Social engagement and activism are the second characteristics of my Oriental Nun and I suggest that they represent pressures and expectations placed on Buddhist female monastics by Western media. Unlike the Tranquil Meditator and the Oriental Monk, the Nun is most often depicted with others, whether fellow monastics or the public. It is not the solitary Nun who captures the attention of popular culture, but rather the group of nuns that stands out because of their collective actions to actualize Buddhist teachings of compassion to contribute to the betterment of society, either by being socially engaged or as activists. I offer one example of a real-life Buddhist nun who captures each aspect of this social engagement and activism: Venerable Zhengyan of the Compassion Relief Tzu-Chi Foundation. Venerable Zhengyan demonstrates how the icon of the Oriental Nun, as part of a larger community, strives to build a “pure land” in this world by donating to charity, running free medical clinics, providing disaster relief, and offering free education. In this case, the social engagement of the Nun is underscored. Alternatively, if the icon of the Oriental Monk as presented through D.T. Suzuki is “enigmatic,” “soft spoken,” “humorous,” “charming,” and “earnest,” the Oriental Nun—in her communal efforts to relieve suffering and fight injustices, including the ongoing issue of gender inequality, issues of ordination, and female leadership—is “forthright,” “charismatic,” “surprisingly active,” and “not afraid of controversy.”

And by modernity, I mean that the Buddhist nuns are often presented to be modern. This third characteristic is closely tied to the previous characteristics. The image of the Oriental Nun is based on the influences of “Virtual Orientalism,” and thus Western modernity is essential to understand her representation. The Nun is not secondary to male monastics. Rather, she is depicted as being highly educated and having freedom of choice, including the choice to pursue monasticism. Moreover, the Oriental Nun is modern in that she is very capable of making use of “modernity.” Not only does the image of the Oriental “Nun” spread through the paraphernalia of the modern world like technology and mass media, the Nun also relies on modern production materials and methods, increased frequency and ease of travel, improved medicine and education systems, and such, to better perform her social engagement and activism. Of course, all three characteristics that I highlight are interrelated and each aspect contrasts with the image of Suzuki as a representative of the Oriental Monk icon in that Suzuki was seen as a sage of the ancient past whose wisdom can be passed to and adapted by the West for their own uses.

Oxymoronically, the fact that the nun is represented as fully ordained, socially engaged, and modern, I think these are pressures and desires, expectations, and stereotypes placed on Buddhist female monastics to get noticed in popular culture. Each characteristic is a stereotyped representation of female monastics that attempts to enact and justify depictions of “proper” female monasticism despite the emphasis on their agency. The icon of the Oriental Nun functions to exert boundaries around which types of female monastics representation are “correct” and therefore worthy of attention, and which types are “incorrect” and thus unworthy of attention. Thus, any monastic not fitting the image does not get noticed or does not ‘exist’ in a sense. The underlying issue of Iwamura’s Oriental Monk, Mitchell’s Tranquil Meditator, and my hypothetical Nun, is that these representations are not incorrect per se, but they are imperfect. They serve to illuminate some aspects while shadowing others, and this undermines the fullness of Buddhism.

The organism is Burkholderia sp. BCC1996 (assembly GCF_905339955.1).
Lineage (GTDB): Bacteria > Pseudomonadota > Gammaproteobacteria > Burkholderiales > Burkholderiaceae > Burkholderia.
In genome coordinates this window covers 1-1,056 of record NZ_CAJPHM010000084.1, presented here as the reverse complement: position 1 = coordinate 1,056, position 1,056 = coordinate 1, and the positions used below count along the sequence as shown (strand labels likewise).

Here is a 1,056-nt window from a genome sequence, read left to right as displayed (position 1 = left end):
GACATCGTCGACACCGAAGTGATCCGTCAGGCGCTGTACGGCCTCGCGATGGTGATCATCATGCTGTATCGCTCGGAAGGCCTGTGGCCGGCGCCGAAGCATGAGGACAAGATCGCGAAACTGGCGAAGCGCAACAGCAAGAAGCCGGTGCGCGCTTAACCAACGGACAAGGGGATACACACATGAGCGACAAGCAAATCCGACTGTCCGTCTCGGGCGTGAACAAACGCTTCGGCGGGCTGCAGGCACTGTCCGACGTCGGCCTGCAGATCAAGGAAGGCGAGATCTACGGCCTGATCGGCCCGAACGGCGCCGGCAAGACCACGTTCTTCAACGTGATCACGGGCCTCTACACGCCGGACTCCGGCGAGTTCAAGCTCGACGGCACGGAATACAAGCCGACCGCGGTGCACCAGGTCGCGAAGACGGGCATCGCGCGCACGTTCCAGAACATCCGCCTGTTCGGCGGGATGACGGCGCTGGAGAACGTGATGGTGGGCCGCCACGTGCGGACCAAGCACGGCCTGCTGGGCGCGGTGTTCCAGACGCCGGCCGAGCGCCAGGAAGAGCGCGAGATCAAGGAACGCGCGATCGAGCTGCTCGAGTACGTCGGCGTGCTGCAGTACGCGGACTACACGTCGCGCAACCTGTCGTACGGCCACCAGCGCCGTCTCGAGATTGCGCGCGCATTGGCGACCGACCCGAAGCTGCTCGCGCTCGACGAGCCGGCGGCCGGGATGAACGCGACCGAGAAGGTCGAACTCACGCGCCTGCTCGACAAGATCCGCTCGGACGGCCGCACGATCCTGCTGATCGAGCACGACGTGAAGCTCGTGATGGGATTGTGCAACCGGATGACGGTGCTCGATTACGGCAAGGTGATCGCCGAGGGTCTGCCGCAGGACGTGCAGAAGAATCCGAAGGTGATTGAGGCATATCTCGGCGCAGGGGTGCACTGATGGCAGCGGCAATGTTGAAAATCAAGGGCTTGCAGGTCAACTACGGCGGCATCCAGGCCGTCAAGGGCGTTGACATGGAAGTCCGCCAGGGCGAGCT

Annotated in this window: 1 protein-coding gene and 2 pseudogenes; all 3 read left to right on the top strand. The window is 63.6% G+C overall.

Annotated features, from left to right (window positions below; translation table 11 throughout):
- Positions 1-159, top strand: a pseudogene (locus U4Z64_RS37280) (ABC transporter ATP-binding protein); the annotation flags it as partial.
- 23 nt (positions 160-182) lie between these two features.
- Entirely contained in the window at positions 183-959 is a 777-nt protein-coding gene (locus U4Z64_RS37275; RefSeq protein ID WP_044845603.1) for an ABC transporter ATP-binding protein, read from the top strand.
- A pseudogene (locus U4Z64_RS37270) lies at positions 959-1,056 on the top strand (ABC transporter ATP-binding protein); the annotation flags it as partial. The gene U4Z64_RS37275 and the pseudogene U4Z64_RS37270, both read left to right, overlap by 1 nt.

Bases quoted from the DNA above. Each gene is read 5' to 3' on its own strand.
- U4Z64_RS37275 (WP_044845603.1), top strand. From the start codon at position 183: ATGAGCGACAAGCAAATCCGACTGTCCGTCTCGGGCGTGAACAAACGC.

A snapshot of Guthrie’s presentation. Photo courtesy of Ngoc Le. In the slide: the top-left photo is a headshot of Venerable Yvonne, The Great Wisdom Buddhist Institute (GWBI) in eastern P.E.I. and the bottom-right photo is one of D. T. Suzuki.

NL: To what extend are Buddhist female monastics able to exert their control and agency over their images in Western media?

EG: I believe that nuns, either in Asia or North America, are working to determine what their images ought to be, images that are diverse and varied instead of being confined to the model of the Oriental Nun. Though, the question is that how much have they been able to fight against the mainstream representation as it seems to be an on-going power struggle.

NL: On a side note, do you think the Oriental Nun applies to fictional representation of Buddhist female monastic? I’m thinking of Tilda Swinton’s role of a Tibetan monastic in Doctor Strange, who is presented to be very mystic and seem to have all characteristics of the Oriental Monk icon.

EG: That’s a really good point. I think the fictional character like one played by Tilda Swinton in Doctor Strange is sort of like a combination of characteristics of both the Oriental Monk and my hypothetical image of the Oriental Nun. I think I just need to do more research before I can say which one is which, and maybe there isn’t.

NL: Thank you very much for the interview!


Iwamura, Jane Naomi. Virtual Orientalism: Asian Religions and American Popular Culture. New York: Oxford University Press, 2011.

[1] Jane Naomi Iwamura, Virtual Orientalism: Asian Religions and American Popular Culture (New York: Oxford University Press, 2011).

[2] Jane Naomi Iwamura, Virtual Orientalism, 6.

[3] Jane Naomi Iwamura, Virtual Orientalism, 62.

[4] Jane Naomi Iwamura, Virtual Orientalism, 24.